TCU is moving to its third conference since you've been head coach when you begin play in the Big East in 2012. How do you deal with change? It's kind of like getting remarried. It's a whole different set of friends. I've always tried to take care of everybody. I'm not going to think of myself any differently going to the Big East. You're still going to have to win ballgames, still have to treat people the right way, still have to grow up players. If not, somebody else is going to be using the new stadium, somebody else is going to get the new locker rooms, and have a new weight room. I'll be one of those guys on the street corner playing my guitar trying to make money singing Sittin' On the Dock of the Bay.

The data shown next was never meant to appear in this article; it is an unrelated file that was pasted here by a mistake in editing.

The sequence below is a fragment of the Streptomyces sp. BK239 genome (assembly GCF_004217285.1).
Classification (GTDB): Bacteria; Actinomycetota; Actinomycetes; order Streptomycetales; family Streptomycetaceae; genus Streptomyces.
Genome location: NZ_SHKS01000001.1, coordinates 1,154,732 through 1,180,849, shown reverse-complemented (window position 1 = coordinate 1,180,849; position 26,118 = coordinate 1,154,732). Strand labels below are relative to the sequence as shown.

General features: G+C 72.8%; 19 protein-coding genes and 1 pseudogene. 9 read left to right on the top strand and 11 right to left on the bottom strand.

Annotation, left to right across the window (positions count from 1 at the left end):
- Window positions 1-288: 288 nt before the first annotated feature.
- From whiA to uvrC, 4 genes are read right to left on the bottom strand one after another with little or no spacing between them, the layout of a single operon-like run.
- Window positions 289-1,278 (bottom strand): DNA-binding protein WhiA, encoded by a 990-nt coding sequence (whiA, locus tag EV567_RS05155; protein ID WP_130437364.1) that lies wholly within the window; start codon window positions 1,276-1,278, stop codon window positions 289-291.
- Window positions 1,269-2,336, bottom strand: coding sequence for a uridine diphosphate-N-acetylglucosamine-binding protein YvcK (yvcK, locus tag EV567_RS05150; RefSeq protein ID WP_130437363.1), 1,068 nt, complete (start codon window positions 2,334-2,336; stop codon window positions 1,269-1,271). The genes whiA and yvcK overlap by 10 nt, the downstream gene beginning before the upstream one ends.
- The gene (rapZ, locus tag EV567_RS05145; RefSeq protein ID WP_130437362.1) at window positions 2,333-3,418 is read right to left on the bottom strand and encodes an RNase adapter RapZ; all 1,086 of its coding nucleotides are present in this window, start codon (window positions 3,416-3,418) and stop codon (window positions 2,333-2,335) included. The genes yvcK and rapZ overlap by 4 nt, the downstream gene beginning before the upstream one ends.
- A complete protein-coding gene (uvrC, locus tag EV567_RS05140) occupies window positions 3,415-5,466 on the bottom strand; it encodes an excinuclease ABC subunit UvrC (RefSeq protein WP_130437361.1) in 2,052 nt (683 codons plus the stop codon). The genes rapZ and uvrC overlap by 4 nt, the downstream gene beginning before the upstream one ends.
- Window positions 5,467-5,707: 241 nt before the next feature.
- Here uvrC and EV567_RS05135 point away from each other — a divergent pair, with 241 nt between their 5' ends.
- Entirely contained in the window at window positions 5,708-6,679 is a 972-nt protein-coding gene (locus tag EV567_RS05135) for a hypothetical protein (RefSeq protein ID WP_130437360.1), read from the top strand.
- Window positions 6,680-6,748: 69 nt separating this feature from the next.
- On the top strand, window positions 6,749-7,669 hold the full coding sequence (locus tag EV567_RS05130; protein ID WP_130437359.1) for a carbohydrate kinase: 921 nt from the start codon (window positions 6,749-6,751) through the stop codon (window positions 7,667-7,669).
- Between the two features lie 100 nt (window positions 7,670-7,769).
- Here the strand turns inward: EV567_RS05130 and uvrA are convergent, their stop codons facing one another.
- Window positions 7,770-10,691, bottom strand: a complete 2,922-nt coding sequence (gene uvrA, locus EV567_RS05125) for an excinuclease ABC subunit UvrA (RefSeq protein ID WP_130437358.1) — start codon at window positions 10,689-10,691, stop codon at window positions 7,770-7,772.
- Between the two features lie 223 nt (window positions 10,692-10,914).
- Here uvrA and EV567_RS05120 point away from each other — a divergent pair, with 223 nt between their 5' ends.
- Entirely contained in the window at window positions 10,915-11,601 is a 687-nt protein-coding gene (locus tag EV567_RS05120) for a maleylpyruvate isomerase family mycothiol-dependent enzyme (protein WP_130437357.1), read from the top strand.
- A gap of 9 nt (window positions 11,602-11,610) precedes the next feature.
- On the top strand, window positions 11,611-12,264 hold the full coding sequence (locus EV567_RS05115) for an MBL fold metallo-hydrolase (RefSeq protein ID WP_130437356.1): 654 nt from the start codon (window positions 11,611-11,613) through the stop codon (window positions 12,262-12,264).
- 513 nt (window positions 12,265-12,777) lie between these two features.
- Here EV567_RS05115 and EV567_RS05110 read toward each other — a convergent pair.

Is Boise State being picked to win the conference a motivating factor for you? Oh, no. They have a senior quarterback. To me, it's a lot easier being the team that's [picked to finish] second or third. Until we did it a few years ago, the team that was picked to win had never won the conference. I'm more concerned with Air Force right now, because they're the first [conference team] I have to play. If I don't beat Air Force, it's not going to matter how we play against Boise.
Stefan Stevenson, 817-390-7760